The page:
Rank: Staff Sergeant, US Army, Vietnam Training Advisory Group
Location of action: Republic of Vietnam
Date of action: June 4 and 5, 1971
Medal received from: President Gerald Ford, December 12, 1974
Staff Sergeant (S/Sgt.) Cavaiani distinguished himself by conspicuous gallantry and intrepidity at the risk of life above and beyond the call of duty in action in the Republic of Vietnam on June 4 and 5, 1971 while serving as a platoon leader to a security platoon providing security for an isolated radio relay site located within enemy-held territory. On the morning of June 4, 1971, the entire camp came under an intense barrage of enemy small arms, automatic weapons, rocket-propelled grenade and mortar fire from a superior size enemy force. S/Sgt. Cavaiani acted with complete disregard for his personal safety as he repeatedly exposed himself to heavy enemy fire in order to move about the camp's perimeter directing the platoon's fire and rallying the platoon in a desperate fight for survival. S/Sgt. Cavaiani also returned heavy suppressive fire upon the assaulting enemy force during this period with a variety of weapons. When the entire platoon was to be evacuated, S/Sgt. Cavaiani unhesitatingly volunteered to remain on the ground and direct the helicopters into the landing zone. S/Sgt. Cavaiani was able to direct the first three helicopters in evacuating a major portion of the platoon.
Due to intense increase in enemy fire, S/Sgt. Cavaiani was forced to remain at the camp overnight where he calmly directed the remaining platoon members in strengthening their defenses. On the morning of June 5, a heavy ground fog restricted visibility. The superior size enemy force launched a major ground attack in an attempt to completely annihilate the remaining small force. The enemy force advanced in two ranks, first firing a heavy volume of small arms automatic weapons and rocket-propelled grenade fire while the second rank continuously threw a steady barrage of hand grenades at the beleaguered force. S/Sgt. Cavaiani returned a heavy barrage of small arms and hand grenade fire on the assaulting enemy force but was unable to slow them down.
He ordered the remaining platoon members to attempt to escape while he provided them with cover fire. With one last courageous exertion, S/Sgt. Cavaiani recovered a machine gun, stood up, completely exposing himself to the heavy enemy fire directed at him, and began firing the machine gun in a sweeping motion along the two ranks of advancing enemy soldiers. Through S/Sgt. Cavaiani's valiant efforts with complete disregard for his safety, the majority of the remaining platoon members were able to escape. While inflicting severe losses on the advancing enemy force, S/Sgt. Cavaiani was wounded numerous times. S/Sgt. Cavaiani's conspicuous gallantry, extraordinary heroism and intrepidity at the risk of his life, above and beyond the call of duty, were in keeping with the highest traditions of the military service and reflect great credit upon himself and the U.S. Army.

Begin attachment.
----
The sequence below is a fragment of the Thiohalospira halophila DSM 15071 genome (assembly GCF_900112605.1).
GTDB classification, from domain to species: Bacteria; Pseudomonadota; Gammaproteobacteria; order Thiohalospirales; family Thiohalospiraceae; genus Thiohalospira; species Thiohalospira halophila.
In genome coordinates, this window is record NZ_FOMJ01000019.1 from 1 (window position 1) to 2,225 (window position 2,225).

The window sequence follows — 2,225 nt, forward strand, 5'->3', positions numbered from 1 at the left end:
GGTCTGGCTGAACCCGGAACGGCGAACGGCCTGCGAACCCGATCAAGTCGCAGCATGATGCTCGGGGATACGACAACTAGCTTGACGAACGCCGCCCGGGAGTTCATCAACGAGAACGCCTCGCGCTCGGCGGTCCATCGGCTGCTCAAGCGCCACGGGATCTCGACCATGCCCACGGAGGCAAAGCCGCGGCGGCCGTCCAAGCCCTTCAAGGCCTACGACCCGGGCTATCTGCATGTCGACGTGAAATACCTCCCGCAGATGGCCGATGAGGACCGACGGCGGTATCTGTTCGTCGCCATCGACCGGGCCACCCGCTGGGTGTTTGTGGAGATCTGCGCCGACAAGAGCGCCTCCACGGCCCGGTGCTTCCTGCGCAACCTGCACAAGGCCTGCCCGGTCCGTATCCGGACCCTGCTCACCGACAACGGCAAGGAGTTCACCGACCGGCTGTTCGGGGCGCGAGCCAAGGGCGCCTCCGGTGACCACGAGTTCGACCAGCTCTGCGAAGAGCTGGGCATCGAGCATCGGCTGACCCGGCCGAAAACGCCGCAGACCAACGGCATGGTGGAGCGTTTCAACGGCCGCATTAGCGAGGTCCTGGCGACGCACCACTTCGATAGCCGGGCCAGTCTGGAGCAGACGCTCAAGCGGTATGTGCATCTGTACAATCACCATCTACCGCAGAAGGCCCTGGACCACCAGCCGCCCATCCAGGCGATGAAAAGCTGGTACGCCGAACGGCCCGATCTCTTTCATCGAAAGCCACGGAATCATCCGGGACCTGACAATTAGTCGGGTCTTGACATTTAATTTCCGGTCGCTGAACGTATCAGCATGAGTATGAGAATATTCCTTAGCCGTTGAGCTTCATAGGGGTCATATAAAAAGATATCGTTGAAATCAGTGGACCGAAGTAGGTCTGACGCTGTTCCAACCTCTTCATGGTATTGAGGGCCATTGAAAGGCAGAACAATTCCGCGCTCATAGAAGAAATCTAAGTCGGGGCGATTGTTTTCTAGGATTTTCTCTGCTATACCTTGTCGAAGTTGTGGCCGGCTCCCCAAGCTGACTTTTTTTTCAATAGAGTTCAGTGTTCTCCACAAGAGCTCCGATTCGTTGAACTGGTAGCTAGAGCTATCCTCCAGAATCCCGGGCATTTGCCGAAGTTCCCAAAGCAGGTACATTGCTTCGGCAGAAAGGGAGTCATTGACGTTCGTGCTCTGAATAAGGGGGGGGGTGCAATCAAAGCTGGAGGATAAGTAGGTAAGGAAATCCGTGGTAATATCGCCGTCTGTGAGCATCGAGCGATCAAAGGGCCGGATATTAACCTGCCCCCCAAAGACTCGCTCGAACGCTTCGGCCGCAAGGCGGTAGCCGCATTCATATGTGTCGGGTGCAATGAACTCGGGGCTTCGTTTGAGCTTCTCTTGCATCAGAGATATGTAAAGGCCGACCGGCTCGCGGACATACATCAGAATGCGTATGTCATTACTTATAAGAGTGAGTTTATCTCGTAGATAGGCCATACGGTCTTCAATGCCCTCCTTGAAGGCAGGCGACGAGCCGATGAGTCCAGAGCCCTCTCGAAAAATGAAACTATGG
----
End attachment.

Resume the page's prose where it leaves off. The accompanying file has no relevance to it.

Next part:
Jon Cavaiani came to America in 1947 with his parents at the age of four. Although he was classified 4-F because of an allergy to bee stings, he enlisted in the Army shortly before being naturalized in 1968. He qualified for Special Forces and was sent Vietnam in 1970.
As a prisoner-of-war in Vietnam, Cavaiani spent time in Plantation Garden camp and interrogation center and then at the Hanoi Hilton. He was held prisoner for twenty-three months, and lost 106 pounds during his incarceration. As the papers were prepared for awarding him the Medal of Honor, he was originally thought to be MIA, (missing in action), but his name was heard on a Viet Cong “Liberation Radio” program regarding a letter from the POWs asking to end the war.